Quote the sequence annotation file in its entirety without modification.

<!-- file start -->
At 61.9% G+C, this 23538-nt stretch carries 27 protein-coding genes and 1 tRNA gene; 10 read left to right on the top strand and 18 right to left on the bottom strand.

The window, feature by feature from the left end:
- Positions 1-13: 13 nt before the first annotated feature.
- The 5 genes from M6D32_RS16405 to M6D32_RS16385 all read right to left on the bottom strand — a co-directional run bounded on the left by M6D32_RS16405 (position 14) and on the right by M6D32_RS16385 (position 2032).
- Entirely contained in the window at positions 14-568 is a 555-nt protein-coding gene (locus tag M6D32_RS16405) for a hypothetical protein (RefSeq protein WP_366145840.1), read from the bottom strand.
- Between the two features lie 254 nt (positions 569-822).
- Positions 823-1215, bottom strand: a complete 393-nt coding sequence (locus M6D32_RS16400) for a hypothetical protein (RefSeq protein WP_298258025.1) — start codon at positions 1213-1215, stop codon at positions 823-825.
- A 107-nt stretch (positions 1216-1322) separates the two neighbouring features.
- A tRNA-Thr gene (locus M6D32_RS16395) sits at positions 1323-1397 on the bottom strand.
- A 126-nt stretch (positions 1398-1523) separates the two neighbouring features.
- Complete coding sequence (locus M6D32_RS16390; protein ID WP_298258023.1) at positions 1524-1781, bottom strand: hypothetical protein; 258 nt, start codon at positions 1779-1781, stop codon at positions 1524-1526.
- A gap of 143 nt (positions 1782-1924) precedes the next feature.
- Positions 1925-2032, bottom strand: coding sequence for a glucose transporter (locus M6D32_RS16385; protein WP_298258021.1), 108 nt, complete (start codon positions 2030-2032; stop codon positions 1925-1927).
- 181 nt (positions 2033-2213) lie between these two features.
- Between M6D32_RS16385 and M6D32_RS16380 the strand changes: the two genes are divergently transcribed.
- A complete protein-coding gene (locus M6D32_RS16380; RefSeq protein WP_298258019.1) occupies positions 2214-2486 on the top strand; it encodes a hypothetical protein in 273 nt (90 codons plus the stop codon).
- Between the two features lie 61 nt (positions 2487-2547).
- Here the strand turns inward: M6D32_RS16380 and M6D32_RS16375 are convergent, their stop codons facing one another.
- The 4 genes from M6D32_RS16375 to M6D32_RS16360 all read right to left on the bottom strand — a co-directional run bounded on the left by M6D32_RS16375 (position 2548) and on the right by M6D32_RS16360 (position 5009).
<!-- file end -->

At 61.9% G+C, this 23538-nt stretch carries 27 protein-coding genes and 1 tRNA gene; 10 read left to right on the top strand and 18 right to left on the bottom strand.

The window, feature by feature from the left end:
- Positions 1-13: 13 nt before the first annotated feature.
- The 5 genes from M6D32_RS16405 to M6D32_RS16385 all read right to left on the bottom strand — a co-directional run bounded on the left by M6D32_RS16405 (position 14) and on the right by M6D32_RS16385 (position 2032).
- Entirely contained in the window at positions 14-568 is a 555-nt protein-coding gene (locus tag M6D32_RS16405) for a hypothetical protein (RefSeq protein WP_366145840.1), read from the bottom strand.
- Between the two features lie 254 nt (positions 569-822).
- Positions 823-1215, bottom strand: a complete 393-nt coding sequence (locus M6D32_RS16400) for a hypothetical protein (RefSeq protein WP_298258025.1) — start codon at positions 1213-1215, stop codon at positions 823-825.
- A 107-nt stretch (positions 1216-1322) separates the two neighbouring features.
- A tRNA-Thr gene (locus M6D32_RS16395) sits at positions 1323-1397 on the bottom strand.
- A 126-nt stretch (positions 1398-1523) separates the two neighbouring features.
- Complete coding sequence (locus M6D32_RS16390; protein ID WP_298258023.1) at positions 1524-1781, bottom strand: hypothetical protein; 258 nt, start codon at positions 1779-1781, stop codon at positions 1524-1526.
- A gap of 143 nt (positions 1782-1924) precedes the next feature.
- Positions 1925-2032, bottom strand: coding sequence for a glucose transporter (locus M6D32_RS16385; protein WP_298258021.1), 108 nt, complete (start codon positions 2030-2032; stop codon positions 1925-1927).
- 181 nt (positions 2033-2213) lie between these two features.
- Between M6D32_RS16385 and M6D32_RS16380 the strand changes: the two genes are divergently transcribed.
- A complete protein-coding gene (locus M6D32_RS16380; RefSeq protein WP_298258019.1) occupies positions 2214-2486 on the top strand; it encodes a hypothetical protein in 273 nt (90 codons plus the stop codon).
- Between the two features lie 61 nt (positions 2487-2547).
- Here the strand turns inward: M6D32_RS16380 and M6D32_RS16375 are convergent, their stop codons facing one another.
- The 4 genes from M6D32_RS16375 to M6D32_RS16360 all read right to left on the bottom strand — a co-directional run bounded on the left by M6D32_RS16375 (position 2548) and on the right by M6D32_RS16360 (position 5009).